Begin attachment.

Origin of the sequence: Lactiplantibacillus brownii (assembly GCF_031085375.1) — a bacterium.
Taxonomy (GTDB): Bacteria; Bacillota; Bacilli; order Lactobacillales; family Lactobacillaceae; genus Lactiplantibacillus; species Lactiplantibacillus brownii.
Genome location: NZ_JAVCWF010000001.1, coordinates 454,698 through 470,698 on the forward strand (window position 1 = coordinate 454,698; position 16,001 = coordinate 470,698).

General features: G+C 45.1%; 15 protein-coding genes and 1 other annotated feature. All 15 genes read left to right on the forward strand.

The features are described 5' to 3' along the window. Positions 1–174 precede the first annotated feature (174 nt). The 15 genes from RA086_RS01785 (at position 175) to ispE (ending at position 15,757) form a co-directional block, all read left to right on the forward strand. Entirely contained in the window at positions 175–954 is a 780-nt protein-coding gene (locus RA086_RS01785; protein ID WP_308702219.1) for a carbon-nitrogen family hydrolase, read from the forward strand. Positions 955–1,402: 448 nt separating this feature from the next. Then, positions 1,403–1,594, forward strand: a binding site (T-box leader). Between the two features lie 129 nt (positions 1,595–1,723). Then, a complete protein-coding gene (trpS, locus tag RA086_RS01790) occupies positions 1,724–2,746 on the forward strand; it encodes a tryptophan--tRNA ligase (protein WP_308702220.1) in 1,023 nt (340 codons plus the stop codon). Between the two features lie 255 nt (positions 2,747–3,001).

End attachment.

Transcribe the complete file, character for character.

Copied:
Origin of the sequence: Lactiplantibacillus brownii (assembly GCF_031085375.1) — a bacterium.
Taxonomy (GTDB): Bacteria; Bacillota; Bacilli; order Lactobacillales; family Lactobacillaceae; genus Lactiplantibacillus; species Lactiplantibacillus brownii.
Genome location: NZ_JAVCWF010000001.1, coordinates 454,698 through 470,698 on the forward strand (window position 1 = coordinate 454,698; position 16,001 = coordinate 470,698).

General features: G+C 45.1%; 15 protein-coding genes and 1 other annotated feature. All 15 genes read left to right on the forward strand.

The features are described 5' to 3' along the window. Positions 1–174 precede the first annotated feature (174 nt). The 15 genes from RA086_RS01785 (at position 175) to ispE (ending at position 15,757) form a co-directional block, all read left to right on the forward strand. Entirely contained in the window at positions 175–954 is a 780-nt protein-coding gene (locus RA086_RS01785; protein ID WP_308702219.1) for a carbon-nitrogen family hydrolase, read from the forward strand. Positions 955–1,402: 448 nt separating this feature from the next. Then, positions 1,403–1,594, forward strand: a binding site (T-box leader). Between the two features lie 129 nt (positions 1,595–1,723). Then, a complete protein-coding gene (trpS, locus tag RA086_RS01790) occupies positions 1,724–2,746 on the forward strand; it encodes a tryptophan--tRNA ligase (protein WP_308702220.1) in 1,023 nt (340 codons plus the stop codon). Between the two features lie 255 nt (positions 2,747–3,001).